-ise vs -ize


Using an ‘s’ over a ‘z’ is one of the most obvious differences between Australian English and American English. It’s an area of huge debate—when are grammar rules of opposing English-speaking countries ever not?—but also of huge confusion. Everyday grammarians are aware that some words must include a ‘z’, no matter the country it is used in. But which words are they? And why are they so?

‘Z’ is a letter long misrepresented. Though American spelling uses the –ize ending almost exclusively, it is not of American origin. The suffix originates from Greek –izein, via Latin –izare. –ise, on the other hand, comes from the French –iser. France started to spread its linguistic influence during the 19thcentury, around the same time American lexicographer and spelling reformer Noah Webster was singing the praises of ‘z’.

Words that demand –ize include: capsize, seize and prize (as opposed to ‘prise’). Scientific terms, such as oxidize and synthesize, are not necessarily correct, but are taken as the standard in international scientific publications.

Similarly, there are words that demand an –ise: advertise, advise, apprise, arise, chastise, circumcise, incise, excise, comprise, compromise, demise, despise, devise, disguise, exercise, franchise, improvise, merchandise, revise, supervise, surmise, surprise, televise … etcetera.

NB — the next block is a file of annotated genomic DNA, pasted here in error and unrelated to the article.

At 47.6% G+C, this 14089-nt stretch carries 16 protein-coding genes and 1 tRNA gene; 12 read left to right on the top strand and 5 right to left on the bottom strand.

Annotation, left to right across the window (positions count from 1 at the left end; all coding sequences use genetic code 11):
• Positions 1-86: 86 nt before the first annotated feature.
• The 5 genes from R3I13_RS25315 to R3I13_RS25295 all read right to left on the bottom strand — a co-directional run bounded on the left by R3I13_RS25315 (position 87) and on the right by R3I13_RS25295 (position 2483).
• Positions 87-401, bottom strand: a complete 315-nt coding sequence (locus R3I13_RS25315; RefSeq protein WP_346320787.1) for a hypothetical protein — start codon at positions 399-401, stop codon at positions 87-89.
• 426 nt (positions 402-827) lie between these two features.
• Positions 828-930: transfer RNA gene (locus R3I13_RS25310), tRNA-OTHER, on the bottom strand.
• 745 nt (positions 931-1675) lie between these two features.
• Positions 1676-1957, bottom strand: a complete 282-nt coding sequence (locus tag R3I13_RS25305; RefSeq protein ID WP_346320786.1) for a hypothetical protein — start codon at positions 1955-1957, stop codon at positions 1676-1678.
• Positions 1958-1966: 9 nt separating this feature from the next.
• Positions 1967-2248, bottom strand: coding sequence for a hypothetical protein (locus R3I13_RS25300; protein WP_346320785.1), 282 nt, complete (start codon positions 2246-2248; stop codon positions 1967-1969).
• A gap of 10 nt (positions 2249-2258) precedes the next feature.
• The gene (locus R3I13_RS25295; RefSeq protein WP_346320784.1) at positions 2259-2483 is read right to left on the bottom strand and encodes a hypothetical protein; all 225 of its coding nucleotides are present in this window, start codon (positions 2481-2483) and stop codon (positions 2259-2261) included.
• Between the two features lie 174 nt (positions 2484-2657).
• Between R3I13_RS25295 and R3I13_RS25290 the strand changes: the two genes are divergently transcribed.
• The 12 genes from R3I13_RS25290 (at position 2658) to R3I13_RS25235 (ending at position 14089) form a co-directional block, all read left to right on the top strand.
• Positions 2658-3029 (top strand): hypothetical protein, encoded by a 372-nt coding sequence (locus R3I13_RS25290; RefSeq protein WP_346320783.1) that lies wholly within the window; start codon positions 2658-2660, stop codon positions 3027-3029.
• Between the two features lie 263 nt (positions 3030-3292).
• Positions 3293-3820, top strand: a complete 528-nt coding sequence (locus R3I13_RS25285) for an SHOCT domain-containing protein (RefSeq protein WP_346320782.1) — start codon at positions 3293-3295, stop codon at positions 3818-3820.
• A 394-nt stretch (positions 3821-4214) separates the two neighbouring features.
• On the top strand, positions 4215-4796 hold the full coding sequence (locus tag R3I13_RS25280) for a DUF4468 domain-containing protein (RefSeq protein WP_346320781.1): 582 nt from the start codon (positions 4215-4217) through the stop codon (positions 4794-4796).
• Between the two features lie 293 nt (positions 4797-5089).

And then there’s the batch that straddle the continents: analyse, authorise, customise, organise, summarise … etcetera. These are the ones that somewhere mid-Pacific, transpose the s for a z.

According to the Macquarie Dictionary, Australian English prefers the –ise spelling at a ratio of about 3:1. Indeed, as one can see, using –ise as a default requires far fewer exceptions to be made. So not only is it likely to be more accurate, it’s also easier on the speller.

The Oxford English Dictionary shares its thoughts:

‘[T]he suffix …, whatever the element to which it is added, is in its origin the Gr[eek] –?????, L[atin] –iz?re; and, as the pronunciation is also with z, there is no reason why in English the special French spelling in –iser should be followed, in opposition to that which is at once etymological and phonetic.’

Basically; make your life easier. Go with –ise.

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